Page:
Driving your car under the given conditions reaching the objectives you were given can lead to success. To drive in a car which you prefer and gives you joy might lead to a successful car to support your trip. This seems to be a win-win situation. In this my advice will be also watching the environment you are driving in.
Sometimes you see opportunities which make it worth to stop and shoot some pictures. Sometimes you are challenged to speed up and breaking some rules against speed limit. Although it is not allowed, it can bring you on other thoughts; it helps you to see things in other perspectives. Also slowing down might support your trip and vision. On your trip there are always some kind of unpredicted situations triggered by the "unknown-unknowns" it helps if you change behavior. Perhaps you might not reached your goal within the agreed terms. It can help you to add value to your trip.
In testing it can be the same. If you decided to go on the road with given means and methods take time to judge those and check if they are still given the value needed. Perhaps other value can also be added at that moment. Dare to question your approach and don't rely on the cruise control of your best practices with test methods.
Or just driving?
Another option can be just starting driving. Just see were it brings you. This can be useful and fun. Do something you normally don't do. Don't make it as the daily trip to your job. When opening your mind for circumstances you might find opportunities to help using the means you have.
This is something different then approaching a project with your best practices and methods because there is not yet some direction defined. If you introduce those you will directly have impact on the route the project will go. In this situation it not your skill which will add value to the project; is the method which might define unnecessary conditions towards the project and make it less successful. Sometimes it is better to walk around and see how you can use your skills. Using your skills is not forcing your skills to be used.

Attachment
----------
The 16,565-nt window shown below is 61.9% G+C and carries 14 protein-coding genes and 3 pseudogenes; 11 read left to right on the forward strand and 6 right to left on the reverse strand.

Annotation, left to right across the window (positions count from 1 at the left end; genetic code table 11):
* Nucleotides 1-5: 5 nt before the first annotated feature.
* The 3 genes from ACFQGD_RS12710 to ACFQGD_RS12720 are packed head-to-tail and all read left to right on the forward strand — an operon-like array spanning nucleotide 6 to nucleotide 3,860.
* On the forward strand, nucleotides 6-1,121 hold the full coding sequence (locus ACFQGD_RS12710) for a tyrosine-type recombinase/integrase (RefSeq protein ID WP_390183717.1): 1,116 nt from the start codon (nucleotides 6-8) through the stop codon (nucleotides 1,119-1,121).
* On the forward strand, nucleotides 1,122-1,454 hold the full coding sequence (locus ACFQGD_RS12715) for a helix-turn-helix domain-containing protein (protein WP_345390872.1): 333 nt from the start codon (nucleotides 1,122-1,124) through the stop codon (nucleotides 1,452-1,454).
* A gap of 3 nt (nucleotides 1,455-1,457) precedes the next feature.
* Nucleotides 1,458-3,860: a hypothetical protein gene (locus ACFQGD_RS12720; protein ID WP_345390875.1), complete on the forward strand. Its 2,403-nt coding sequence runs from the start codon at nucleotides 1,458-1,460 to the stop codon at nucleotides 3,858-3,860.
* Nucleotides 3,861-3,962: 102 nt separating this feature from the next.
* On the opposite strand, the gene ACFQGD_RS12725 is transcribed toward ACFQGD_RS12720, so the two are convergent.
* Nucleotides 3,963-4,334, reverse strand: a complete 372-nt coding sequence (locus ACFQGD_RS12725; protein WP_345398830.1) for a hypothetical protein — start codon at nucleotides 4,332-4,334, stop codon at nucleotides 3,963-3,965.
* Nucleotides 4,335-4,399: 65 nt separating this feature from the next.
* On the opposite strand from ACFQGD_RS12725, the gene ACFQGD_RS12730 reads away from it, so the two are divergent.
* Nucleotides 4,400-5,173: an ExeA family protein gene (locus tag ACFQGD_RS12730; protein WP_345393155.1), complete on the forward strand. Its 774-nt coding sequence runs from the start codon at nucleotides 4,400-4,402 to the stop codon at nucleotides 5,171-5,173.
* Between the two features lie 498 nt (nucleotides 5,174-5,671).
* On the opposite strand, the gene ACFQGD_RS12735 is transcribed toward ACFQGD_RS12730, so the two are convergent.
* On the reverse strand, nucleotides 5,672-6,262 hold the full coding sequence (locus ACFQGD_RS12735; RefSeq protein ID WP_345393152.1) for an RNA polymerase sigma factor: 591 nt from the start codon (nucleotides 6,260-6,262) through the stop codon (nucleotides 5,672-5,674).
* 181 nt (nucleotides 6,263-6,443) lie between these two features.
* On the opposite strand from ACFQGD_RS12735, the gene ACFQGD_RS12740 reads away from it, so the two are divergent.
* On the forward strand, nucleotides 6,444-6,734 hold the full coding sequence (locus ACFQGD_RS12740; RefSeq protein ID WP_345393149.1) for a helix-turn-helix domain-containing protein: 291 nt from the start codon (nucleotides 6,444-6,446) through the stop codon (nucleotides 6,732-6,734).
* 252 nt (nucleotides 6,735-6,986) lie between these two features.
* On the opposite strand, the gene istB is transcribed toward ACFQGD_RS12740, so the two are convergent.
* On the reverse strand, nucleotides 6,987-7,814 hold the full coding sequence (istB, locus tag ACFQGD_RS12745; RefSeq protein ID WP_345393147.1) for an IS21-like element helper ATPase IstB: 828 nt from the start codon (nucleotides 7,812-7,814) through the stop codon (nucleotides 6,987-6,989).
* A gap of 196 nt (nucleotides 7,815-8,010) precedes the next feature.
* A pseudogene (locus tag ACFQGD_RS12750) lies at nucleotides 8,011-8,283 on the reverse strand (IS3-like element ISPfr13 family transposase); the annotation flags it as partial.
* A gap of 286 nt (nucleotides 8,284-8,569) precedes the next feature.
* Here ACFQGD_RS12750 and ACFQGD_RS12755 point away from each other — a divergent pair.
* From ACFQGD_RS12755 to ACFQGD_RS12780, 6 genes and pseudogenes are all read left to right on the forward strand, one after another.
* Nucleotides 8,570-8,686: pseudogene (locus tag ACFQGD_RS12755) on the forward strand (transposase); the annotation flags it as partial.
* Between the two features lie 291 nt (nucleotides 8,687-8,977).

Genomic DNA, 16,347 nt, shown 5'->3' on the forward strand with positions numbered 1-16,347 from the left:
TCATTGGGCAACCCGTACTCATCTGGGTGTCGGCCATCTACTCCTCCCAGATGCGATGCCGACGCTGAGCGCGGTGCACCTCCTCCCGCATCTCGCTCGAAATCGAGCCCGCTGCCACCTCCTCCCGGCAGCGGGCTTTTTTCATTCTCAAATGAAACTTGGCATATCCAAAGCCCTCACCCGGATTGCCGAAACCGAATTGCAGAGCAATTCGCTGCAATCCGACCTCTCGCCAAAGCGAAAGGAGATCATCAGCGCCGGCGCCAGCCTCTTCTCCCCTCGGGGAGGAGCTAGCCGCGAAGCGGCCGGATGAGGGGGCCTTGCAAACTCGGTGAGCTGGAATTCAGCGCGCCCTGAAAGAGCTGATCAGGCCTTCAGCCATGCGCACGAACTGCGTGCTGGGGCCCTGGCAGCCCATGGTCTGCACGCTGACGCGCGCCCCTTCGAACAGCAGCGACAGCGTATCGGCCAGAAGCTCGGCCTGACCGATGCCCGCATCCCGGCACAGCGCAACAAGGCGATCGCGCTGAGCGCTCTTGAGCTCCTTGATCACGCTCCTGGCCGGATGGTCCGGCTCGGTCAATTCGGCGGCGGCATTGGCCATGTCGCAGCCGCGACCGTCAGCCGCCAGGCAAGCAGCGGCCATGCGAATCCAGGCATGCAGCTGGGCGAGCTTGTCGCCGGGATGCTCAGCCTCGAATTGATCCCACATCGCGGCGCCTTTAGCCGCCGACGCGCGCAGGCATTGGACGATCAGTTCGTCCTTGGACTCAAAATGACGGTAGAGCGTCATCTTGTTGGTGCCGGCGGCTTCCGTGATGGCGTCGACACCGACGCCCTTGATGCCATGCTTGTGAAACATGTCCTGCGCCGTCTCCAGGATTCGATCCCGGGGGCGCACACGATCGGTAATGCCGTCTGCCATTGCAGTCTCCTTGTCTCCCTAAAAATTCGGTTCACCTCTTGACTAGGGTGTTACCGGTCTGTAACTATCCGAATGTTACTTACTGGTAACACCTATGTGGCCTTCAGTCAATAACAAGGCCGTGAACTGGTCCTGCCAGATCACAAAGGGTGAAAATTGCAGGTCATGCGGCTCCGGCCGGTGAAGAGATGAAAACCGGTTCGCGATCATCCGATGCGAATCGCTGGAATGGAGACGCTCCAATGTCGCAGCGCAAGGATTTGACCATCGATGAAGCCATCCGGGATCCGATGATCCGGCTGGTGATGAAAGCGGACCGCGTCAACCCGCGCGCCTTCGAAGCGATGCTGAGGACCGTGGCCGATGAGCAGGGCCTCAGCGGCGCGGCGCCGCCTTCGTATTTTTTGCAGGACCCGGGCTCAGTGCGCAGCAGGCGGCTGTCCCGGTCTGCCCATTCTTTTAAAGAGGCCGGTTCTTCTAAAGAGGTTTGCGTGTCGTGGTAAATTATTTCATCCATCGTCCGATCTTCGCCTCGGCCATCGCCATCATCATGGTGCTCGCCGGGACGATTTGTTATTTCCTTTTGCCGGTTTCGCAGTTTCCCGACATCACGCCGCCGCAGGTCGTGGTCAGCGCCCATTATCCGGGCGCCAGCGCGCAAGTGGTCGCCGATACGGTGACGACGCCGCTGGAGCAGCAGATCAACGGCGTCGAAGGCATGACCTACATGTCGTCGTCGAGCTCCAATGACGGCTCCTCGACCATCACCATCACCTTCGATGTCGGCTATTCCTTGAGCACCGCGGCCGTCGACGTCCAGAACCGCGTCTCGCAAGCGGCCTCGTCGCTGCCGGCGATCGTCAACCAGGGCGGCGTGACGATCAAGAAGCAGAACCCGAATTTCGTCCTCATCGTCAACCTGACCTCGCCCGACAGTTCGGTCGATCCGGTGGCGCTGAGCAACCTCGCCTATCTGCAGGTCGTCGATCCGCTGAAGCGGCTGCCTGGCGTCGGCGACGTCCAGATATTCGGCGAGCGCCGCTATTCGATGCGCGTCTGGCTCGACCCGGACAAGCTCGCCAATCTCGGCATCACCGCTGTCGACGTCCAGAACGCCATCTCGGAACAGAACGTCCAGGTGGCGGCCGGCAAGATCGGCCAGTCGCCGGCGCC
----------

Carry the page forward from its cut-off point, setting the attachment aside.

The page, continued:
Success is not based on methods and best practices, they might help. Written words can be misleading. There is always a context behind a question/assignment. Don't just do what you have been taught to do. Be aware that changing behavior can help to set everything it the proper perspective.
Sunday, June 14, 2009
Testing is like predicting the weather.
Some of the following similarities can be found:
- When it is raining, bugs are hiding, so before start testing first makes the rain stop;
- When it starts raining, look carefully were the bugs are running to. To catch them, tools might be needed to avoid you to destruct their hiding place;
- Based on current values we compare them with historical data and try to predict the next behavior of the next day, days, weeks;
- In both worlds fancy charts are created and only the experienced ones can understand them;
- The next day might differ the prediction, you can tell the weather will be nice, when the moment comes we monitor if the prediction comes out;
- If bad weather is expected we take measurements;
- Even if bad weather is expected, we have to go outside;